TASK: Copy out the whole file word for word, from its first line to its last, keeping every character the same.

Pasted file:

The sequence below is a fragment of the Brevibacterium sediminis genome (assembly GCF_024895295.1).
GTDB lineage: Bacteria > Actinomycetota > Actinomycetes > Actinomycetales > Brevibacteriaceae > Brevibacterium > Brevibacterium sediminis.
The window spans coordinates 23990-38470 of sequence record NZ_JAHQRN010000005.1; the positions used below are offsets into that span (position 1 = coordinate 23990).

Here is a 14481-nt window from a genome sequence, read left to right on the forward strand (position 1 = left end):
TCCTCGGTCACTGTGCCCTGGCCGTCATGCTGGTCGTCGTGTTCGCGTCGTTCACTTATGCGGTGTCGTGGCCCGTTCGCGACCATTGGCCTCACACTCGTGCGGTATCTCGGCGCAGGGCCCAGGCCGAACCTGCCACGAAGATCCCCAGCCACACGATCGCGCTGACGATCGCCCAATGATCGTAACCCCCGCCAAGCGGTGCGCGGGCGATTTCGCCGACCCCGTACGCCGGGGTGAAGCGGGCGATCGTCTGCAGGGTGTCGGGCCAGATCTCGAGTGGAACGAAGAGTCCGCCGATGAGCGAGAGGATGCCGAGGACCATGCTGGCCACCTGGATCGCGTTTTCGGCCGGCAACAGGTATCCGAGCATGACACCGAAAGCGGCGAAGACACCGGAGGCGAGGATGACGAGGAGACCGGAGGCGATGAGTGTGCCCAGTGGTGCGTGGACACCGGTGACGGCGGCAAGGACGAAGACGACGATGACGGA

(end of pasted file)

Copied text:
The sequence below is a fragment of the Brevibacterium sediminis genome (assembly GCF_024895295.1).
GTDB lineage: Bacteria > Actinomycetota > Actinomycetes > Actinomycetales > Brevibacteriaceae > Brevibacterium > Brevibacterium sediminis.
The window spans coordinates 23990-38470 of sequence record NZ_JAHQRN010000005.1; the positions used below are offsets into that span (position 1 = coordinate 23990).

Here is a 14481-nt window from a genome sequence, read left to right on the forward strand (position 1 = left end):
TCCTCGGTCACTGTGCCCTGGCCGTCATGCTGGTCGTCGTGTTCGCGTCGTTCACTTATGCGGTGTCGTGGCCCGTTCGCGACCATTGGCCTCACACTCGTGCGGTATCTCGGCGCAGGGCCCAGGCCGAACCTGCCACGAAGATCCCCAGCCACACGATCGCGCTGACGATCGCCCAATGATCGTAACCCCCGCCAAGCGGTGCGCGGGCGATTTCGCCGACCCCGTACGCCGGGGTGAAGCGGGCGATCGTCTGCAGGGTGTCGGGCCAGATCTCGAGTGGAACGAAGAGTCCGCCGATGAGCGAGAGGATGCCGAGGACCATGCTGGCCACCTGGATCGCGTTTTCGGCCGGCAACAGGTATCCGAGCATGACACCGAAAGCGGCGAAGACACCGGAGGCGAGGATGACGAGGAGACCGGAGGCGATGAGTGTGCCCAGTGGTGCGTGGACACCGGTGACGGCGGCAAGGACGAAGACGACGATGACGGA